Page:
April 18, 2013
Billed as the sports car for people who dislike driving sports cars, the creators of the Ford Mustang opted for a slow and strategic approach when it came to promoting its latest concept. Rather than solely relying on an expensive advertising budget, Ford instead began focusing its efforts on a media relations campaign. Understanding the power and influence a public buzz could generate, the carmaker starting leaking information to the media almost a year prior to the vehicle’s launch.
Ford spared little expense in trying to create a media sensation, flying disk jockeys in to test drive and borrow white Mustangs for a week. Leading journalists were also invited to view the car and media kits were sent to thousands of print publications around the country. Using news releases to deliver details little by little, Ford successfully maneuvered public interest to reach fever-pitch levels. Publicity efforts culminated on April 17th, 1964, when the car’s official introduction took place at the same time as the opening of the World’s Fair. Visitors to the fair could ride the Disney-designed “Magic Skyway” while seated in a white Mustang convertible, giving them a chance to experience the vehicle firsthand. After the fair, journalists in attendance were given the opportunity to drive a Mustang from New York all the way to Detroit.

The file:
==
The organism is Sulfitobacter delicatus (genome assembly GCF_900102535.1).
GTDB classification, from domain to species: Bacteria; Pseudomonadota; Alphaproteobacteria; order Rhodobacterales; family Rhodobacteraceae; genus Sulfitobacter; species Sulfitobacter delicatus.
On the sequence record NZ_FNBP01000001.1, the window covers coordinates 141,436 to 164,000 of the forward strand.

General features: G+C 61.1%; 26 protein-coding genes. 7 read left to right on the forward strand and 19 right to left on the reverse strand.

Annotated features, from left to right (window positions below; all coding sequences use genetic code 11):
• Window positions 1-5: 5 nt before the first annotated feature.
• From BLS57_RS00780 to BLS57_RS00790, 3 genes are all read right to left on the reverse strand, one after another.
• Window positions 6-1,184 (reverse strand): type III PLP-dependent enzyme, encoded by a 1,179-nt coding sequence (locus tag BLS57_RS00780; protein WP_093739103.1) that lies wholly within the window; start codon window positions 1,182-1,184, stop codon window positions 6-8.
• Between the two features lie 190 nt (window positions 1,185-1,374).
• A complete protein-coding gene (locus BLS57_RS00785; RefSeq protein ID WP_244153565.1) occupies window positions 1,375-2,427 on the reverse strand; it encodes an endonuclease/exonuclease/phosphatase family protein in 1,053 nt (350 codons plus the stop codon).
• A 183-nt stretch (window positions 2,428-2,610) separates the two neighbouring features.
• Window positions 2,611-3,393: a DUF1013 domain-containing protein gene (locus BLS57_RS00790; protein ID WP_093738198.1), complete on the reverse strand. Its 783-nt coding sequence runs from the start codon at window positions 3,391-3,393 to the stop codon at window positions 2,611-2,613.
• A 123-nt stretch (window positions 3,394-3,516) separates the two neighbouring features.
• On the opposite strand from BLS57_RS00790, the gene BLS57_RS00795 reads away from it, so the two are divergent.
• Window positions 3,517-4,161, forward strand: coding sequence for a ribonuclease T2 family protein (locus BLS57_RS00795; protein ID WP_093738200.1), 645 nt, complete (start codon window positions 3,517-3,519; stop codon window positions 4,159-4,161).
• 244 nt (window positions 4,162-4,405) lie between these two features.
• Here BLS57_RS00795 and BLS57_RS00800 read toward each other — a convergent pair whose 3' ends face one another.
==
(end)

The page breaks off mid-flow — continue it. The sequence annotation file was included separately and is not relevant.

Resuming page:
The resulting media response from these efforts was enormous. Ford’s Mustang appeared on the front cover of NewsWeek and Time within the same week, an unprecedented accomplishment. Originally, the car company had forecast annual sales to number around 100,000 vehicles. To Ford’s astonishment and thanks to the immense level of interest, 22,000 Mustangs were sold on the first day alone. By year’s end, sales reached an amazing 417,000 vehicles. To this day, Ford Mustang retains a powerful image with the general public, obtaining an almost iconic status and driving enthusiasts to join the roughly 250 Mustang clubs that exist around the world.
Sources: Ries, Al & Laura Ries,
The Fall of Advertising & Rise of PR. HarperBusiness, 2002.